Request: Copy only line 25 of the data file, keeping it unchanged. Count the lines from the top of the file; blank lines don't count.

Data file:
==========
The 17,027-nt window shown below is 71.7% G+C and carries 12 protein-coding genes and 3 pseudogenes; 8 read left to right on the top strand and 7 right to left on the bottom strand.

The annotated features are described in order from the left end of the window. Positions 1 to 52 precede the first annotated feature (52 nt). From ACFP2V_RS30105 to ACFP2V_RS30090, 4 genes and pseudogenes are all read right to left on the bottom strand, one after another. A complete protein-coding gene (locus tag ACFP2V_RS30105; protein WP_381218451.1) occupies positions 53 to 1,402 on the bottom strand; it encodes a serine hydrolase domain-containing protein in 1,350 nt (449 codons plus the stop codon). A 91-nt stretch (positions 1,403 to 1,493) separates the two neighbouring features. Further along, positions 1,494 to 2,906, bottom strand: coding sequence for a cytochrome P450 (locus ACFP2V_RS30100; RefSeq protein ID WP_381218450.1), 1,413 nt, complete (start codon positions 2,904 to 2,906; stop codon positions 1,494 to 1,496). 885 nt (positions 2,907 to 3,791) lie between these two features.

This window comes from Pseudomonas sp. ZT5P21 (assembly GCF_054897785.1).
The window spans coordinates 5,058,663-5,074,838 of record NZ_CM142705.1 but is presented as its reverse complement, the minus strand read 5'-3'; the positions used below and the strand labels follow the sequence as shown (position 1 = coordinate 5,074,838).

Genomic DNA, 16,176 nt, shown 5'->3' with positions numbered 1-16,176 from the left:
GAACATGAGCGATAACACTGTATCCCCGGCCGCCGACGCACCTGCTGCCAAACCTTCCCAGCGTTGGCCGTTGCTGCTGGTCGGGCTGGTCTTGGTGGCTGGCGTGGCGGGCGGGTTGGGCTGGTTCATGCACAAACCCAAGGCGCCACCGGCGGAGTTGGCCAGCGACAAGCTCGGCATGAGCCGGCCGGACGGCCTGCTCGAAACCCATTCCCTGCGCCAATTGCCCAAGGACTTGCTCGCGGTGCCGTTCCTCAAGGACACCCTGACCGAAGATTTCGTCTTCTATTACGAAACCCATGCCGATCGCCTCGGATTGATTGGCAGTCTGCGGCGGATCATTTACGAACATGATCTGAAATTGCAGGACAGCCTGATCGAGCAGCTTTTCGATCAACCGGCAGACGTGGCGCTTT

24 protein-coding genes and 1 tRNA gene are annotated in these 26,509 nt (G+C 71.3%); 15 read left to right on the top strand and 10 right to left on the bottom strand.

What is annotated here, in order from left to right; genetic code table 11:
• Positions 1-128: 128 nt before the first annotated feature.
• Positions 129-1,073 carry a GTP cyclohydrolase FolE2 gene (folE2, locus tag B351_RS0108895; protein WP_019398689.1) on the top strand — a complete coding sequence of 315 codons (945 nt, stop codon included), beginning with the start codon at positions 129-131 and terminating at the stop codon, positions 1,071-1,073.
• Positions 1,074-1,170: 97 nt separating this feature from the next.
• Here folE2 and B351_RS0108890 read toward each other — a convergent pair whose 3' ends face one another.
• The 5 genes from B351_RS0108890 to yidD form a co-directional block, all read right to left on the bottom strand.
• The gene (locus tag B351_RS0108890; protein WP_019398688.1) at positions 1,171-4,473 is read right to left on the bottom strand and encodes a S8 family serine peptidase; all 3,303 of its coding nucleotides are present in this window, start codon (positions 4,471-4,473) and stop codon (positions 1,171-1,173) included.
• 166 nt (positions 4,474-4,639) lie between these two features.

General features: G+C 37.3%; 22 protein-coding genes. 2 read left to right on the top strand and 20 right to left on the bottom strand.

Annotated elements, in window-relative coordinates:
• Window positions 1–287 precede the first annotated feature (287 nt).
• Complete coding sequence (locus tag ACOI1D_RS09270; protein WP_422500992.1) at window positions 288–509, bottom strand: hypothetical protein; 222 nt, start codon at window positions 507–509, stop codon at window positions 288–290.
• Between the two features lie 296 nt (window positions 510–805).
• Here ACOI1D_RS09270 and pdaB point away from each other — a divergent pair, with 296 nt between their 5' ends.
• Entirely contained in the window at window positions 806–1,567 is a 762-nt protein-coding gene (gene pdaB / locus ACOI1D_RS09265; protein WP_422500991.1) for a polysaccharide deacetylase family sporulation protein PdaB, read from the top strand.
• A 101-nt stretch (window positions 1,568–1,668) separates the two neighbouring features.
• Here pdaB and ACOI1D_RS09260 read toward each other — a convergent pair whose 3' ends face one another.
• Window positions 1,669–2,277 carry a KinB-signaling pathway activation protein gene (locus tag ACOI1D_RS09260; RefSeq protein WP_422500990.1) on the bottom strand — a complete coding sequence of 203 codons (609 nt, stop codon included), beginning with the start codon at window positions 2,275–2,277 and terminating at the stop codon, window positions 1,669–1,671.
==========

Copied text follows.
• Window positions 1,669–2,277 carry a KinB-signaling pathway activation protein gene (locus tag ACOI1D_RS09260; RefSeq protein WP_422500990.1) on the bottom strand — a complete coding sequence of 203 codons (609 nt, stop codon included), beginning with the start codon at window positions 2,275–2,277 and terminating at the stop codon, window positions 1,669–1,671.